It was all very unfair. The real problem was not that Walko was uncharismatic and boring, but that the new darling of French sport, the youthful and dashing Jacques Anquetil, hadn’t entered that year’s Tour. To Anquetil’s legion of fans it appeared a victory by default.

In 1956 Walkowiak was a worthy but unremarkable pro whose best career result was winning stage 13b in that year’s Vuelta. He was selected for the regional North-East-Centre team, called in at the last minute because he was available and Gilbert Bauvin had been suddenly promoted to the French national squad.

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Walko took the yellow jersey on the stage 7 after finding himself in a large scale breakaway with 30 other riders that finished 18 minutes ahead of the main peloton.

He lost the lead shortly afterwards, but as the main contenders marked one another into oblivion, he snuck away on an Alpine stage and found himself in yellow once more.

There were just four stages to go. Using all his cunning and skill, Walkowiak defended his lead into Paris. But the watching crowds found his tactics and style lacking in that quintessential French quality: panache.  

One of only seven riders to win the Tour without taking a stage, his arrival at the finish line in the Parc des Princes was greeted with sullen applause. His lap of honour had the air of a funeral procession.

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Hurt by the cruel public reaction to what should have been a fairy story ending, Walkowiak rode on for a few more years winning another stage of the Vuelta and then shuffled off into the obscurity the French public seemed to feel was his natural place.

He lived quietly in rural France apparently unwilling to discuss his win and died aged 89 in 2017

Lucien Aimar

Tour de France win: 1966

Next most prestigious victory: French National Champion, 1968

Aimar’s right to wear the red-white-and-blue jersey of French national champion perhaps makes him the most marginal call on the list.

Having narrowly missed out on victory in the amateur Tour de L’Avenir, the Provence-born Aimar turned pro shortly after riding in the individual road race in the 1964 Olympics in Tokyo (France failed to win a medal). He joined the Ford-Gitane team lead by the now mature and peerless Jacques Anquetil. 

1966 started well for Aimar with a podium finish in the lesser of the Ardennes spring races, Fleche Wallone.

The performance, however, was marred by his refusal to take part in the recently introduced post-race drug test.  Team leader Anquetil took a rock’n’roll attitude to drugs and it seems his teammate shared it.

In 1966, Maitre Jacques was entering the final year of his illustrious career. He no longer had the power to win the Tour and even his infamous ability to cow his opponents into submission by the force of his personality was waning.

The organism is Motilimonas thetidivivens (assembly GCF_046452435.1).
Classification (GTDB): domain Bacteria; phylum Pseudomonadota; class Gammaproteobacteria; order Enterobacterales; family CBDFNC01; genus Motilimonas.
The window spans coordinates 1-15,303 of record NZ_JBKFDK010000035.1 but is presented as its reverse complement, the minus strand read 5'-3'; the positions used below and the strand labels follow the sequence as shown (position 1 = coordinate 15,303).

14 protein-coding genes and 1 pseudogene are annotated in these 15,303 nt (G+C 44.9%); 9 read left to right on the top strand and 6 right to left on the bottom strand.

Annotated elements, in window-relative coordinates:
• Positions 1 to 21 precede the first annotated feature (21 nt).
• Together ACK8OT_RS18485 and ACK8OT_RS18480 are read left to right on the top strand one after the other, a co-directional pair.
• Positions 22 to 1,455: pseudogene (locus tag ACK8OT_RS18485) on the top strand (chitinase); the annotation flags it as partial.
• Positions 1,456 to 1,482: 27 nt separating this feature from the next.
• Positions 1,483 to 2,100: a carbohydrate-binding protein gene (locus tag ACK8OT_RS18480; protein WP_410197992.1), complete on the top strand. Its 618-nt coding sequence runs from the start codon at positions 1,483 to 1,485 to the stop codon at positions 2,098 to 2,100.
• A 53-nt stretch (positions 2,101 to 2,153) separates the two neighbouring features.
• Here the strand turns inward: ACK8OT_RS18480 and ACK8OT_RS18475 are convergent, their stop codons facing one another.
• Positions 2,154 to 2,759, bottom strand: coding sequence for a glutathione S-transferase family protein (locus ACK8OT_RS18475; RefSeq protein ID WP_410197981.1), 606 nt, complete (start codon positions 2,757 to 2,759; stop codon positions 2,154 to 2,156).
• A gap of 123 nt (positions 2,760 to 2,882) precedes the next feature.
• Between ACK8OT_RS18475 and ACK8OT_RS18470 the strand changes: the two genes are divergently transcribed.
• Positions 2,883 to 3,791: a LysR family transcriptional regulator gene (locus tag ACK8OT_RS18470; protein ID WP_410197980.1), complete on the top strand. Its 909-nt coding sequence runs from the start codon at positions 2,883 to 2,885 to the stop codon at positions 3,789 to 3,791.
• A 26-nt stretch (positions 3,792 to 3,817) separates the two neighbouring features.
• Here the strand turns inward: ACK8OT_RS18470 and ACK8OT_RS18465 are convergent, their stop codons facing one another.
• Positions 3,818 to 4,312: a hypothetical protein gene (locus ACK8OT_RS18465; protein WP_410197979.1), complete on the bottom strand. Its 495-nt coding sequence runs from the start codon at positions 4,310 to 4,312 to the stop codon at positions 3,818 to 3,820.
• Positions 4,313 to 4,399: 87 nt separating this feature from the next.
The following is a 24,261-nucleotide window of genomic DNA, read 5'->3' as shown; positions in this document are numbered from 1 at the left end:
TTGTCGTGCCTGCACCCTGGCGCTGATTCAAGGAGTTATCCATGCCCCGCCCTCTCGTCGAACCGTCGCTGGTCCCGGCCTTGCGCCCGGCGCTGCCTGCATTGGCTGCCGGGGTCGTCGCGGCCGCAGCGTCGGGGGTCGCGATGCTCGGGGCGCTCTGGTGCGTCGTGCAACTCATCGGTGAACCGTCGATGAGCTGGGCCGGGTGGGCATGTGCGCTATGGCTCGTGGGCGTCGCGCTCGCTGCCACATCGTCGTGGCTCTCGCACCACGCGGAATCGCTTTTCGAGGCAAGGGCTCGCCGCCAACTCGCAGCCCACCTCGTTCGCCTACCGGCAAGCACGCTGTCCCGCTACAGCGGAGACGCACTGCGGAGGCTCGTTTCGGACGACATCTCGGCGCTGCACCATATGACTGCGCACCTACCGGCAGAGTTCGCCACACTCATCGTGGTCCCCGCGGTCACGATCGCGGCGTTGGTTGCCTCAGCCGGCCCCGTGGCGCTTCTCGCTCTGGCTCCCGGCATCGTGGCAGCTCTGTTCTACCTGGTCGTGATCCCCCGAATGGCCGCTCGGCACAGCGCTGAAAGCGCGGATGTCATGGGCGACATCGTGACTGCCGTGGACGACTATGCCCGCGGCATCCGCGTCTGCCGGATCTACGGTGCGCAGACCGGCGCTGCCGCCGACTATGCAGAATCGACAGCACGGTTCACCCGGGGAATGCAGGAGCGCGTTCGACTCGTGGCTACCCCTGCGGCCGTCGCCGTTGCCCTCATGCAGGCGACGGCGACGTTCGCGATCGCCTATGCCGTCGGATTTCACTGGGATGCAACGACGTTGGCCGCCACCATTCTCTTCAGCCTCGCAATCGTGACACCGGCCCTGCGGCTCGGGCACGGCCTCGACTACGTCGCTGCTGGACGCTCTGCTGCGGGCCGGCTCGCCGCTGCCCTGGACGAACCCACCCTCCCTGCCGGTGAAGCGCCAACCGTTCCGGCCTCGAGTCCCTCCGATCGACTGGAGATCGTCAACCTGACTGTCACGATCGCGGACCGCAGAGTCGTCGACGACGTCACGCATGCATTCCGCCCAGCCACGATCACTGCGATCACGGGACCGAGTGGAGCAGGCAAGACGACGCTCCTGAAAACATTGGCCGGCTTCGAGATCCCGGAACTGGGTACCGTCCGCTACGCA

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Once he realised his chances of retiring in yellow were unrealistic, he ordered his teammates to support Aimar who had taken the race lead with an attack on the Col D’Aubisque.

Another surprise spurt on the hilly stage through Turin cemented Aimar’s hold on yellow and he arrived in Paris over a minute ahead of his main rivals, Dutchman Jan Janssens and Anquetil’s arch-rival,  Raymond “The perpetual second” Poulidor.

Like Walkowiak, Aimar achieved overall victory without winning a stage.

Aimar was unable to build on his unexpected win. He had a number of top six finishes in major races including Paris-Nice, Paris-Tours and the Frankfurt Grand Prix, and came seventh in the Giro.

However he was undermined by injury and doping bans – he was disqualified from the 1967 French Championship Road Race and barred from the 1969 Vuelta.

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He’d later argue that the cycling authorities’ focus on testing for amphetamines after the death of Tommy Simpson had pushed riders into taking more dangerous substances. Which is possibly true, but a little like saying that making burglary illegal has forced people into armed robbery.

Aimar’s career ended in farcical fashion when he was signed to ride in the pink-and- white jersey of a team sponsored by elderly nightclub singer Miriam de Kova, the widow of a millionaire Greek shipping magnate.

The ageing, wealthy but clearly delusional De Kova saw cycling as the means of becoming a celebrity performer in France.

Aimar was the team’s biggest signing but by now he was more of a trophy name than a trophy winner. The team was utterly hopeless – arguably the worst in Tour de France history – and De Kova’s money and patience quickly ran out.

When the chanteuse pulled the plug, Aimar retired. He is now a race organiser in southern France.

*A case can also be made for 1929 winner Maurice de Waele, though I think the fact he also won the Tour of Belgium and the Tour of the Basque Country (twice) count against him.

2006 Winner Oscar Pereiro might also be worth a place. I’ve left him off because victory wasn’t awarded to him – after original winner Floyd Landis’s drug ban – until well over a year after he crossed the finish line in Paris.